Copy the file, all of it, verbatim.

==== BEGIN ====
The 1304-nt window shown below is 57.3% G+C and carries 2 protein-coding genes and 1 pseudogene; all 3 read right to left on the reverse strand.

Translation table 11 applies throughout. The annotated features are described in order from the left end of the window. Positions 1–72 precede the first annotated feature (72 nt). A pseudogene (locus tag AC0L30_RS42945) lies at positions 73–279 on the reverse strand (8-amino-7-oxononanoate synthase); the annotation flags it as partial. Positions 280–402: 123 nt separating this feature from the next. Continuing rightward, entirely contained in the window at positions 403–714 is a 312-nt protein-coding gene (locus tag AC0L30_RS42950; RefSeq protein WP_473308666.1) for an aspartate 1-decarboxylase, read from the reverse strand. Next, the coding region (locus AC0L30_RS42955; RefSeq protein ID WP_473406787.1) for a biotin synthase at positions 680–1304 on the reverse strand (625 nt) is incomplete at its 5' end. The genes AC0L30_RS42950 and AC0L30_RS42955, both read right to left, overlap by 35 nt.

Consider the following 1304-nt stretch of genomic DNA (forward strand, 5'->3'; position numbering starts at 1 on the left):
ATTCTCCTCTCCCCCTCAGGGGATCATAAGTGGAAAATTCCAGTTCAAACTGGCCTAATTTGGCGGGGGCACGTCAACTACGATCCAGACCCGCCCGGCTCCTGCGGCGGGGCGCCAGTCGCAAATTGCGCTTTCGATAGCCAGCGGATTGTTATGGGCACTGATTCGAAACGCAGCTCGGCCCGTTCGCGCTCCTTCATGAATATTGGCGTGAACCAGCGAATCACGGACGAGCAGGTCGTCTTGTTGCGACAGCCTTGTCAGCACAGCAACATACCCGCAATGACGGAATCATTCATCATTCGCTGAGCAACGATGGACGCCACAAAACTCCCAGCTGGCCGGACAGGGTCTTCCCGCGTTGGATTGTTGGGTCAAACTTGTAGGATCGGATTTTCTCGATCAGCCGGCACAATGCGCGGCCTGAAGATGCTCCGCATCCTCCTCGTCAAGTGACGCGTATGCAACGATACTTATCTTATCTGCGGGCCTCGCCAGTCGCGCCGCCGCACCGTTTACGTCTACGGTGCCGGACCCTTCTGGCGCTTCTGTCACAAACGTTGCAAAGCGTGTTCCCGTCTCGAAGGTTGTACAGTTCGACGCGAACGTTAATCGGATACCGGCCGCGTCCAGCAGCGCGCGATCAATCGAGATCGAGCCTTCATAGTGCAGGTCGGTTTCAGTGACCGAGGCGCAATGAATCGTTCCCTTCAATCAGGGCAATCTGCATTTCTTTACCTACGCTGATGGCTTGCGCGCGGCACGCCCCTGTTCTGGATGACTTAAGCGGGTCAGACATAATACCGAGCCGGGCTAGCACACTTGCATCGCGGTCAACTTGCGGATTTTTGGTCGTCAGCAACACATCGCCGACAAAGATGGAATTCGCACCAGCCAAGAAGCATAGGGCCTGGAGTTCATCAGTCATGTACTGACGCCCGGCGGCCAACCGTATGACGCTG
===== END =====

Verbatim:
The 1304-nt window shown below is 57.3% G+C and carries 2 protein-coding genes and 1 pseudogene; all 3 read right to left on the reverse strand.

Translation table 11 applies throughout. The annotated features are described in order from the left end of the window. Positions 1–72 precede the first annotated feature (72 nt). A pseudogene (locus tag AC0L30_RS42945) lies at positions 73–279 on the reverse strand (8-amino-7-oxononanoate synthase); the annotation flags it as partial. Positions 280–402: 123 nt separating this feature from the next. Continuing rightward, entirely contained in the window at positions 403–714 is a 312-nt protein-coding gene (locus tag AC0L30_RS42950; RefSeq protein WP_473308666.1) for an aspartate 1-decarboxylase, read from the reverse strand. Next, the coding region (locus AC0L30_RS42955; RefSeq protein ID WP_473406787.1) for a biotin synthase at positions 680–1304 on the reverse strand (625 nt) is incomplete at its 5' end. The genes AC0L30_RS42950 and AC0L30_RS42955, both read right to left, overlap by 35 nt.

Consider the following 1304-nt stretch of genomic DNA (forward strand, 5'->3'; position numbering starts at 1 on the left):
ATTCTCCTCTCCCCCTCAGGGGATCATAAGTGGAAAATTCCAGTTCAAACTGGCCTAATTTGGCGGGGGCACGTCAACTACGATCCAGACCCGCCCGGCTCCTGCGGCGGGGCGCCAGTCGCAAATTGCGCTTTCGATAGCCAGCGGATTGTTATGGGCACTGATTCGAAACGCAGCTCGGCCCGTTCGCGCTCCTTCATGAATATTGGCGTGAACCAGCGAATCACGGACGAGCAGGTCGTCTTGTTGCGACAGCCTTGTCAGCACAGCAACATACCCGCAATGACGGAATCATTCATCATTCGCTGAGCAACGATGGACGCCACAAAACTCCCAGCTGGCCGGACAGGGTCTTCCCGCGTTGGATTGTTGGGTCAAACTTGTAGGATCGGATTTTCTCGATCAGCCGGCACAATGCGCGGCCTGAAGATGCTCCGCATCCTCCTCGTCAAGTGACGCGTATGCAACGATACTTATCTTATCTGCGGGCCTCGCCAGTCGCGCCGCCGCACCGTTTACGTCTACGGTGCCGGACCCTTCTGGCGCTTCTGTCACAAACGTTGCAAAGCGTGTTCCCGTCTCGAAGGTTGTACAGTTCGACGCGAACGTTAATCGGATACCGGCCGCGTCCAGCAGCGCGCGATCAATCGAGATCGAGCCTTCATAGTGCAGGTCGGTTTCAGTGACCGAGGCGCAATGAATCGTTCCCTTCAATCAGGGCAATCTGCATTTCTTTACCTACGCTGATGGCTTGCGCGCGGCACGCCCCTGTTCTGGATGACTTAAGCGGGTCAGACATAATACCGAGCCGGGCTAGCACACTTGCATCGCGGTCAACTTGCGGATTTTTGGTCGTCAGCAACACATCGCCGACAAAGATGGAATTCGCACCAGCCAAGAAGCATAGGGCCTGGAGTTCATCAGTCATGTACTGACGCCCGGCGGCCAACCGTATGACGCTG